An Elysia crispata, or “solar-powered” sea slug, photographed and illustrated. The picture was taken by Professor Gonzalo Giribet. Mary Griffin ’13 did the illustration as part of Giribet’s class, “Biology of Invertebrates.”


Learning through doing

3 min read

Zoology students sketch animals to know them better

In an effort to get his students to make slow, careful observations of organisms in the field and the lab, Gonzalo Giribet has a secret weapon — the pencil.

As part of Giribet’s “Biology of Invertebrates” class, students spend hours in the lab studying dozens of animals, and making closely observed, highly detailed sketches of each. The idea, said Giribet, the Alexander Agassiz Professor of Zoology, is to encourage students to rely on illustration as an observational technique that is as powerful as, and sometimes more reliable than, photography.

“In zoology, scientific illustration is very important,” he said. “It allows you to highlight every aspect of an organism, some of which may be more difficult to discern from a photograph. If you’ve spent hours drawing a butterfly, when you’re done, you’ll know for sure that it has two pairs of wings, you’ll know how the posterior and anterior wings are arranged, you’ll know what the antennae look like. That’s the idea behind this class.”

Though Giribet has taught the class for a number of years, the emphasis on observation through illustration was introduced last year by doctoral student Christopher Laumer.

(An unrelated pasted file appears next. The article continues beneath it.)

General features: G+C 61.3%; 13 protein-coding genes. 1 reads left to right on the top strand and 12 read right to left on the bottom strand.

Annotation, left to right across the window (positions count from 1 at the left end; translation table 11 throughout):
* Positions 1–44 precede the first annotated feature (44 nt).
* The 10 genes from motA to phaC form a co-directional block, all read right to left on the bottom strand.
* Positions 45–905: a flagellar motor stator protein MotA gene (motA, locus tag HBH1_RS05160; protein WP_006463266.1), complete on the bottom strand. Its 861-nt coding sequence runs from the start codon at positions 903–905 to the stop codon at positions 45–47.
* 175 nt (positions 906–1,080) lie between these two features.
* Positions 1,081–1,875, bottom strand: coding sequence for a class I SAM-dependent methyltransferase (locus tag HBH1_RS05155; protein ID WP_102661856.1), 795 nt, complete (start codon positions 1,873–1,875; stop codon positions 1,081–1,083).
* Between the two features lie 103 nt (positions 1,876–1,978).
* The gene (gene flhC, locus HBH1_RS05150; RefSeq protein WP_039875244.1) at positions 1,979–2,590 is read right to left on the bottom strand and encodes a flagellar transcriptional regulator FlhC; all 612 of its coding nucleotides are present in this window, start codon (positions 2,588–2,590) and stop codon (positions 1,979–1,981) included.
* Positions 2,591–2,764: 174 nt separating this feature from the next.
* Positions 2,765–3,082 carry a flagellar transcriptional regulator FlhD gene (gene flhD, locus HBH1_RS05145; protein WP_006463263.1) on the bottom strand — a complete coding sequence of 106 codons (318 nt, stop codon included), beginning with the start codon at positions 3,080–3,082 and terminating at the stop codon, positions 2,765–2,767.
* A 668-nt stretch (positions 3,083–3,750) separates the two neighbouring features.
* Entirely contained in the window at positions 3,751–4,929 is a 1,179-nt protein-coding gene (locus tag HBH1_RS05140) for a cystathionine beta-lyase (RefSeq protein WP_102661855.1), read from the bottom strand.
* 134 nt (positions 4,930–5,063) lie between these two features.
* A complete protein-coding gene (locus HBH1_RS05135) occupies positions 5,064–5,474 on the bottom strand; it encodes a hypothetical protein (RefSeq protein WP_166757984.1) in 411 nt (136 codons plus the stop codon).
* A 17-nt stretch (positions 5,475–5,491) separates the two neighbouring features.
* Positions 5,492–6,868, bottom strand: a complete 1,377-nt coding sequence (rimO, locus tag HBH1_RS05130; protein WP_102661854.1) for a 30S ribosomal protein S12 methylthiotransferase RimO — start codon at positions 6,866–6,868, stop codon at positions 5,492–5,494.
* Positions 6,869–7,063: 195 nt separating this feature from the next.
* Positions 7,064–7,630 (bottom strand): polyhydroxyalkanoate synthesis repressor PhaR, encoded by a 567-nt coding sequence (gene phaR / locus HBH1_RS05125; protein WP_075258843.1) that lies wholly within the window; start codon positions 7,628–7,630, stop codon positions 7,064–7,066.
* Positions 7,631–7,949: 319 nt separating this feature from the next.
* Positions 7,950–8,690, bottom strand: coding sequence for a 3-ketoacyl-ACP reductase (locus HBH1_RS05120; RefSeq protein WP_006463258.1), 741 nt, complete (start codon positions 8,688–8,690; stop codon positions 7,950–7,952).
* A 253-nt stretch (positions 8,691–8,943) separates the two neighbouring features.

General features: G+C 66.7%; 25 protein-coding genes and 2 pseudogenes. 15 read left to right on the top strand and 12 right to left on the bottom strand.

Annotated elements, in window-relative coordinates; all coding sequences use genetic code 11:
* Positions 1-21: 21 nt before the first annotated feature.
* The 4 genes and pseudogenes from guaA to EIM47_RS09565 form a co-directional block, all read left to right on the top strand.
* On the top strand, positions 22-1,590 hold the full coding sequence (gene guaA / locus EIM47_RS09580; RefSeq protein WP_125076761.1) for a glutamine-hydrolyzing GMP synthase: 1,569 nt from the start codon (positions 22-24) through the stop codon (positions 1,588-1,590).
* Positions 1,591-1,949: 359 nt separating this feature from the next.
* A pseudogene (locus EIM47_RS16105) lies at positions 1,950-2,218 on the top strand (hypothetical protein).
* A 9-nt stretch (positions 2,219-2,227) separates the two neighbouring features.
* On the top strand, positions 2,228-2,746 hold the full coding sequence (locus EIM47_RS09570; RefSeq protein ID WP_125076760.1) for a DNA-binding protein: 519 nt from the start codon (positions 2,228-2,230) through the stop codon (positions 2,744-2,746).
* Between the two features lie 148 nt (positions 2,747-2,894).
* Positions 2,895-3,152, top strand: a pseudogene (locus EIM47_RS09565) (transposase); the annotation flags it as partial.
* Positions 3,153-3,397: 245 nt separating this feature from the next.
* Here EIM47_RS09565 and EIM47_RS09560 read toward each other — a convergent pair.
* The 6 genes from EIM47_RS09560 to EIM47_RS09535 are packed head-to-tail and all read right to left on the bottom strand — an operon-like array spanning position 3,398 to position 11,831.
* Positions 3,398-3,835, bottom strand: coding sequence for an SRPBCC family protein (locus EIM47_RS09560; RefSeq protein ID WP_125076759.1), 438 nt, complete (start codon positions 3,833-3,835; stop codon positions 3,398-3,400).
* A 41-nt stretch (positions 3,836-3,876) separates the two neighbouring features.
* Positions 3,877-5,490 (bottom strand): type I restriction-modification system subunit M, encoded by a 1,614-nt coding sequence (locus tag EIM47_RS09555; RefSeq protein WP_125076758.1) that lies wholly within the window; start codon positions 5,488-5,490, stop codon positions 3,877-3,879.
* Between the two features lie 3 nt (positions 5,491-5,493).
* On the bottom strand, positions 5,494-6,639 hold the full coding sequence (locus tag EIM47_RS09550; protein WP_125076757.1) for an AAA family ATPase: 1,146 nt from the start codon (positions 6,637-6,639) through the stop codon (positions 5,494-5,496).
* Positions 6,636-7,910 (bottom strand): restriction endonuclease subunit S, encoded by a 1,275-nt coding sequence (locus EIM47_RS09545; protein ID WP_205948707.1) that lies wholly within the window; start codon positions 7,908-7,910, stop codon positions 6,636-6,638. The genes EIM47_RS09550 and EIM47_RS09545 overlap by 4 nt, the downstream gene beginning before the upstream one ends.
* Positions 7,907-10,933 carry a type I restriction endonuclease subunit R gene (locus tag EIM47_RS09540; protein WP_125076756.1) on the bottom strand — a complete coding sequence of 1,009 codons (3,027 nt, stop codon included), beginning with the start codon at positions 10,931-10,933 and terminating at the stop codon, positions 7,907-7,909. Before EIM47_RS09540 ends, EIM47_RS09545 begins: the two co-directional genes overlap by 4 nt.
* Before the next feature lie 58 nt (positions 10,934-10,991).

“Gonzalo gave me more or less creative control over the lab section of the course, so for three hours every week we’d look at a diversity of adult body plans,” Laumer said. “My idea was to model the class after the invertebrate zoology class I took just before I came to Harvard, at Friday Harbor Laboratories on the Washington coast.”

Laumer stressed that the class was more about encouraging students’ observational skills than nurturing their artistic abilities.

“One thing about invertebrates is you have to become comfortable making open-ended observations of their morphology, and illustration is a good route to that because to make an illustration, even for someone who isn’t artistic, you have to look very closely at the animal,” he said. “It’s a different mental exercise than taking a photograph.”

While talent isn’t a prerequisite to make the illustrations, “many of the students were naturals at it,” Laumer said.

“I was extremely impressed with the quality of their observations,” he said. “It was deeply satisfying to see them progress over the course of the term.”

The skills developed during lab hours were put to good use during a trip to Panama. Students spent hours snorkeling on shallow reefs to collect specimens for class, which was held at a local lab, and observed dozens of animals in their natural habitat.

“That field work is one of the most important components of the course,” Giribet said. “The students not only get the theory in the classroom, but we then go to the lab and they have the opportunity to see the animals and dissect them, and to see them in situ on the reef.

“For many students, it’s a whole new experience,” he added. “Some of them may have never been in the ocean, or never been to a tropical location. It complements a lot of the things we do in the classroom with the chance to experience invertebrate zoology done in the field. Every year, I hear from students who tell me this is the best class they’ve ever taken.”